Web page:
The third game, again in a tied series, Hunter took the ball against the Dodgers. Up 3-0 in the eighth, Bill Buckner, he of seven regular season homers, brought LA to within two runs. They got closer against Fingers but couldn’t get the job done. The A’s got to within two wins of their third straight title. Two games later, without another Hunter appearance, they got there. Fourteen games, thirteen homers.
Catfish started the opener, went the distance, and allowed just one run on five hits with no homers. Fifteen games, thirteen homers.
Trying to close things out in the fourth game, Hunter was a wreck. He gave up two doubles and a triple, but no homers, as he was bounced after three innings. Hunter’s Yankees would finish things off the next night. Sixteen games, thirteen homers.
Down a game in a series where they’d get swept, Hunter gave up ten hits, including three for extra bases, but no homers. The Yankees lost 4-3. Hunter didn’t give up a single homer in the 1976 playoffs, but he didn’t pitch well either. Seventeen games, thirteen homers.
The Yankees won in five games, but Hunter didn’t pitch.
Up a game, the Yankees sent Hunter to the mound for the first time in the 1977 playoffs. And his good fortune with solo home runs came to an end. Ron Cey opened the scoring with a two run shot in the first. Steve Yeager hit a solo homer in the second. And Reggie Smith took him deep for two runs in the third. Hunter got only seven outs while giving up three homers, a double, and a single. Eighteen games, sixteen homers.
In the fifth game, getting crushed, Hunter pitched two innings in relief with no homers. New York closed things out one game later. Nineteen games, sixteen homers.
With the series tied, Catfish got the ball trying to get the Yankees closer to their second consecutive World Series. This is the game during which George Brett went crazy. To start the game, he became the third guy to hit a leadoff homer against Hunter. Another solo shot in the third followed. And when Brett came to the plate again in the fifth, he made it three straight solo shots. A fly out to center and a fly out to right against Goose Gossage in his final two trips ended Brett’s night, and backed by a Thurman Munson two-run shot in the eight, the Yankees managed to top the Royals. Twenty games, nineteen homers. New York closed things out the next night.
New York was down 1-0 when Hunter took the ball in the second game. Up 2-1 in the sixth, Ron Cey came to the plate with two outs and hit the most damaging home run Hunter ever gave up, a three run shot. Hunter gave up four runs in six innings to take the loss. The Yankees were down two games. Twenty-one games, twenty homers.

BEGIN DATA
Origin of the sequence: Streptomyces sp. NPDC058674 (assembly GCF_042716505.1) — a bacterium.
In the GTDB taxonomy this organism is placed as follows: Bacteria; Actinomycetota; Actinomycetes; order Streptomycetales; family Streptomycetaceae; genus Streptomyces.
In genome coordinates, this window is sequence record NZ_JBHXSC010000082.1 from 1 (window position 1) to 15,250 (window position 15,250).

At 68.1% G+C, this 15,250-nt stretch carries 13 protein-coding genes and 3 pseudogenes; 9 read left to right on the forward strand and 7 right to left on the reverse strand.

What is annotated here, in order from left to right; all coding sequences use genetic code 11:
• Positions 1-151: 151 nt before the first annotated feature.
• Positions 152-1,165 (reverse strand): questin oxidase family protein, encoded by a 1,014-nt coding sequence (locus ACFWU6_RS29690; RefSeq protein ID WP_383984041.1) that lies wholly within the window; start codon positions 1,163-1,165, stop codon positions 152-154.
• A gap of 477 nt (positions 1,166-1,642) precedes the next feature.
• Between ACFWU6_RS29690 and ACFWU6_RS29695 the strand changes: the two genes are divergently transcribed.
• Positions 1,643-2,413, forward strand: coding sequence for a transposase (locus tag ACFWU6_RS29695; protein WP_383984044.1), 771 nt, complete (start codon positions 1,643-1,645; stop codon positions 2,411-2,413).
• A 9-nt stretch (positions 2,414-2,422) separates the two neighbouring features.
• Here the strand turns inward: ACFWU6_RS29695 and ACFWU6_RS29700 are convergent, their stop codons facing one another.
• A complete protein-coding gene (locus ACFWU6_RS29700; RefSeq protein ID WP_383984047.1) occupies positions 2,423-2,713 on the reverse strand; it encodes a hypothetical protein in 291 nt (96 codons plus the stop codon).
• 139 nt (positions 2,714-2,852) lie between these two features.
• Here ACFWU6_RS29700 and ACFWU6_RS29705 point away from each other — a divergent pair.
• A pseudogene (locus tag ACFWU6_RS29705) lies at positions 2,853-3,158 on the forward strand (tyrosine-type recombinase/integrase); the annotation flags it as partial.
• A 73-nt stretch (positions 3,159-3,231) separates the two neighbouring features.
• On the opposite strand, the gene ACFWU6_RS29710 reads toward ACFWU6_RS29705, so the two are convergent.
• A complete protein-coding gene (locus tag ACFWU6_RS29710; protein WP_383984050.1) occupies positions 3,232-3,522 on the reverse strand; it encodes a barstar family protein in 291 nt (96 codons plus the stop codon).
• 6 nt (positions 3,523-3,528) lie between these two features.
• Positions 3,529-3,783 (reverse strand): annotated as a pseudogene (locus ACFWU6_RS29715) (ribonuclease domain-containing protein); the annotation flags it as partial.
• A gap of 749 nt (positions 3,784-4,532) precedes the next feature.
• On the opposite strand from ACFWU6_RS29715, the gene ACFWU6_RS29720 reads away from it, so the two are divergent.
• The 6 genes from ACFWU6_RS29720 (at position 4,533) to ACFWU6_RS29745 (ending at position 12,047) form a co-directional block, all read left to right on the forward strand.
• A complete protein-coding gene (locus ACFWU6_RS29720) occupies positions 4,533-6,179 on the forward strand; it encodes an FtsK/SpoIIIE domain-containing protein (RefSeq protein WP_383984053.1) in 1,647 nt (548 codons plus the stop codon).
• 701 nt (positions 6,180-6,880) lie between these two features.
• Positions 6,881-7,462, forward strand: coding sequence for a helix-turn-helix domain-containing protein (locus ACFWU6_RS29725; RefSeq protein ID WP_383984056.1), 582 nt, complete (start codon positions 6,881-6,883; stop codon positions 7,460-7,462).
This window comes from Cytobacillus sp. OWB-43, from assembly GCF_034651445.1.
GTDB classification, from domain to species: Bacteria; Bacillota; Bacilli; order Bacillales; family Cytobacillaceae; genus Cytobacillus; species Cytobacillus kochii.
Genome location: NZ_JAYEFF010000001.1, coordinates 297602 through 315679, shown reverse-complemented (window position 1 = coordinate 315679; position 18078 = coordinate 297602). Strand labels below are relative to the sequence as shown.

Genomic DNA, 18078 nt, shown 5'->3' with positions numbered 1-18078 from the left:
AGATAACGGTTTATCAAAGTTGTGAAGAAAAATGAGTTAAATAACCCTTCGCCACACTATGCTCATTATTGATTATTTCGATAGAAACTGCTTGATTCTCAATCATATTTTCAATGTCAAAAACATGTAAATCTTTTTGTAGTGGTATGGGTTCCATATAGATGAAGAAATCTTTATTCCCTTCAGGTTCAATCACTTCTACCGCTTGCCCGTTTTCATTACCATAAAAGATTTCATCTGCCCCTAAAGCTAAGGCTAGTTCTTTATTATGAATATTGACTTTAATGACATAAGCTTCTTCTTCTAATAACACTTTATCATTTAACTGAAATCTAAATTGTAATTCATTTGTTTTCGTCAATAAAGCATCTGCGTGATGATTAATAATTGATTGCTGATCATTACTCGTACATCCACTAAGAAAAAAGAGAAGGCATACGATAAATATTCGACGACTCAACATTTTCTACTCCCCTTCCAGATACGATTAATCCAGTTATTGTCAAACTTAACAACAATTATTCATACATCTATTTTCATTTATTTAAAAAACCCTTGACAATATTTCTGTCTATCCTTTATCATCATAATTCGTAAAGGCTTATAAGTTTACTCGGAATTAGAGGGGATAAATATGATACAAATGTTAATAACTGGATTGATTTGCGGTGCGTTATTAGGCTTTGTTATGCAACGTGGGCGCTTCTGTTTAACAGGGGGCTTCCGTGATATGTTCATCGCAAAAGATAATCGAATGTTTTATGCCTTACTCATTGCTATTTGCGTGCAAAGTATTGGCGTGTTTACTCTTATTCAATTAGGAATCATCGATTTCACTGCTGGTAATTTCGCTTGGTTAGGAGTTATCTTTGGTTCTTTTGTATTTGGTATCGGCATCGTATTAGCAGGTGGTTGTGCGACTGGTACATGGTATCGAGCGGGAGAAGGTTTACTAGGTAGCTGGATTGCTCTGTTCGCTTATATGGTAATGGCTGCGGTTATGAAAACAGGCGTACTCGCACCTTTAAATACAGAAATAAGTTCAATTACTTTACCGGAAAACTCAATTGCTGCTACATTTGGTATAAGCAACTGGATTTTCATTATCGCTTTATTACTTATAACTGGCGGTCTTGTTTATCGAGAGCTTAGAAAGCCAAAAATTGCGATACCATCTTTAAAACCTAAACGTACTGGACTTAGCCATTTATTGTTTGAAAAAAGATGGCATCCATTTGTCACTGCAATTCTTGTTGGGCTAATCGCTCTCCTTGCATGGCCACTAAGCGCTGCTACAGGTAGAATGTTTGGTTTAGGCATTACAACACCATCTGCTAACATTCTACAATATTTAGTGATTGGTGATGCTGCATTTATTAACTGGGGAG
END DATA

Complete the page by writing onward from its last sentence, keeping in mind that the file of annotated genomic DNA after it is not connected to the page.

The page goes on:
After three straight Yankee wins, Catfish was on the mound to close things out. He didn’t get things started well at all. Davey Lopes hit a leadoff homer. But the Yankees touched Don Sutton an inning later, Hunter was solid the rest of the way, and the Yankees won their second straight World Series. Twenty-two games, nineteen starts, twenty-one homers.
Don’t get me wrong. Catfish Hunter was a talented pitcher. And in the playoffs, he generally did well, posting the exact same 3.26 ERA that he did during the regular season. Of course his hit rate, his home run rate, and his K/BB ratio were all up in the playoffs. He allowed 1.0 homers per nine in the regular season, but that number spiked to 1.4 per nine in the playoffs. Still, I can’t quite crush the guy for that since he was pitching against better competition. Here’s the problem. He gave up way too many home runs. And he got lucky with them.
Regular Season Playoffs ======================================== Bases empty 67% 81% One on 26% 14% Two on 7% 5% Three on 1% 0%
Hunter gave up a decent number of solo shots or those with just one man on during the regular season as well. In the regular season, his home runs resulted in an average of 1.41 runs. In the playoffs, that number dropped to 1.24. Let’s pretend he allowed runs to score on his home runs at the same rate in the playoffs as he did during the regular season. His 3.26 payoff ERA would jump to about 3.85. Suddenly, Hunter seems a tick worse in the playoffs than he looked during the regular season. By itself, that’s pretty much a meaningless. However, when a Hall argument in his favor is playoff greatness, we have to reconsider that thought process. Based on his regular season, as I wrote a bunch a few years ago, Hunter is not a Hall of Famer. And it’s not like his playoff pitching drags him much closer.